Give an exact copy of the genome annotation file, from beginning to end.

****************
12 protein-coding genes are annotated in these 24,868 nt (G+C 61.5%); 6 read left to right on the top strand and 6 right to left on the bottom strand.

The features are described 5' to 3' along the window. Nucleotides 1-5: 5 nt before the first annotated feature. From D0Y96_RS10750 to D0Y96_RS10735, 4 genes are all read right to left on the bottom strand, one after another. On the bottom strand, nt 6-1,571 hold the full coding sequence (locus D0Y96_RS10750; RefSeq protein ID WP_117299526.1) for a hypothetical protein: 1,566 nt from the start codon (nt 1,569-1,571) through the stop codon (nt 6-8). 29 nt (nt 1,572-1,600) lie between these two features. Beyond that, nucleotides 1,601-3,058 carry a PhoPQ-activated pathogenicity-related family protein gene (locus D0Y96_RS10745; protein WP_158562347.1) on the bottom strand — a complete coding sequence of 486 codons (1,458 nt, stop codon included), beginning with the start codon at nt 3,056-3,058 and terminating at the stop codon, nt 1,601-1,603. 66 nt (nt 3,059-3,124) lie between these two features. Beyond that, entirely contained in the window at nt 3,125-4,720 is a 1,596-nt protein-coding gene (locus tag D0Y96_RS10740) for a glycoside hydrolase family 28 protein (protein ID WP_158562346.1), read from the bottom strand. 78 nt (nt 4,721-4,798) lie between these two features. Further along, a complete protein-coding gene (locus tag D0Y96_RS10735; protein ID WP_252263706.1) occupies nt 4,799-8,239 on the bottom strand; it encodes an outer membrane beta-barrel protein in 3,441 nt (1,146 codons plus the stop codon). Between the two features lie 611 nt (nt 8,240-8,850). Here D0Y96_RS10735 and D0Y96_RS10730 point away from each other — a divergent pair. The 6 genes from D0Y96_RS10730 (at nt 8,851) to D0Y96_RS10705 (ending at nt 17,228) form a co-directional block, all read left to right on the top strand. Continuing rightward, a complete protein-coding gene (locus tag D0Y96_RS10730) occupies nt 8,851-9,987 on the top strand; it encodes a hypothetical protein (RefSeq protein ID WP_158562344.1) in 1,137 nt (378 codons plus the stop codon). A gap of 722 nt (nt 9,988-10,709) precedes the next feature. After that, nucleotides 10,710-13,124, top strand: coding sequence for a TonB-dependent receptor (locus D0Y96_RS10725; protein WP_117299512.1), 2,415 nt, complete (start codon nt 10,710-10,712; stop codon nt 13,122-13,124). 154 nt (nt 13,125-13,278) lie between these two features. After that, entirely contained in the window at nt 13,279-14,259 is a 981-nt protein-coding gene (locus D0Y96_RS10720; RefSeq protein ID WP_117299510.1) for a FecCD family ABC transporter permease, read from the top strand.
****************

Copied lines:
12 protein-coding genes are annotated in these 24,868 nt (G+C 61.5%); 6 read left to right on the top strand and 6 right to left on the bottom strand.

The features are described 5' to 3' along the window. Nucleotides 1-5: 5 nt before the first annotated feature. From D0Y96_RS10750 to D0Y96_RS10735, 4 genes are all read right to left on the bottom strand, one after another. On the bottom strand, nt 6-1,571 hold the full coding sequence (locus D0Y96_RS10750; RefSeq protein ID WP_117299526.1) for a hypothetical protein: 1,566 nt from the start codon (nt 1,569-1,571) through the stop codon (nt 6-8). 29 nt (nt 1,572-1,600) lie between these two features. Beyond that, nucleotides 1,601-3,058 carry a PhoPQ-activated pathogenicity-related family protein gene (locus D0Y96_RS10745; protein WP_158562347.1) on the bottom strand — a complete coding sequence of 486 codons (1,458 nt, stop codon included), beginning with the start codon at nt 3,056-3,058 and terminating at the stop codon, nt 1,601-1,603. 66 nt (nt 3,059-3,124) lie between these two features. Beyond that, entirely contained in the window at nt 3,125-4,720 is a 1,596-nt protein-coding gene (locus tag D0Y96_RS10740) for a glycoside hydrolase family 28 protein (protein ID WP_158562346.1), read from the bottom strand. 78 nt (nt 4,721-4,798) lie between these two features. Further along, a complete protein-coding gene (locus tag D0Y96_RS10735; protein ID WP_252263706.1) occupies nt 4,799-8,239 on the bottom strand; it encodes an outer membrane beta-barrel protein in 3,441 nt (1,146 codons plus the stop codon). Between the two features lie 611 nt (nt 8,240-8,850). Here D0Y96_RS10735 and D0Y96_RS10730 point away from each other — a divergent pair. The 6 genes from D0Y96_RS10730 (at nt 8,851) to D0Y96_RS10705 (ending at nt 17,228) form a co-directional block, all read left to right on the top strand. Continuing rightward, a complete protein-coding gene (locus tag D0Y96_RS10730) occupies nt 8,851-9,987 on the top strand; it encodes a hypothetical protein (RefSeq protein ID WP_158562344.1) in 1,137 nt (378 codons plus the stop codon). A gap of 722 nt (nt 9,988-10,709) precedes the next feature. After that, nucleotides 10,710-13,124, top strand: coding sequence for a TonB-dependent receptor (locus D0Y96_RS10725; protein WP_117299512.1), 2,415 nt, complete (start codon nt 10,710-10,712; stop codon nt 13,122-13,124). 154 nt (nt 13,125-13,278) lie between these two features. After that, entirely contained in the window at nt 13,279-14,259 is a 981-nt protein-coding gene (locus D0Y96_RS10720; RefSeq protein ID WP_117299510.1) for a FecCD family ABC transporter permease, read from the top strand.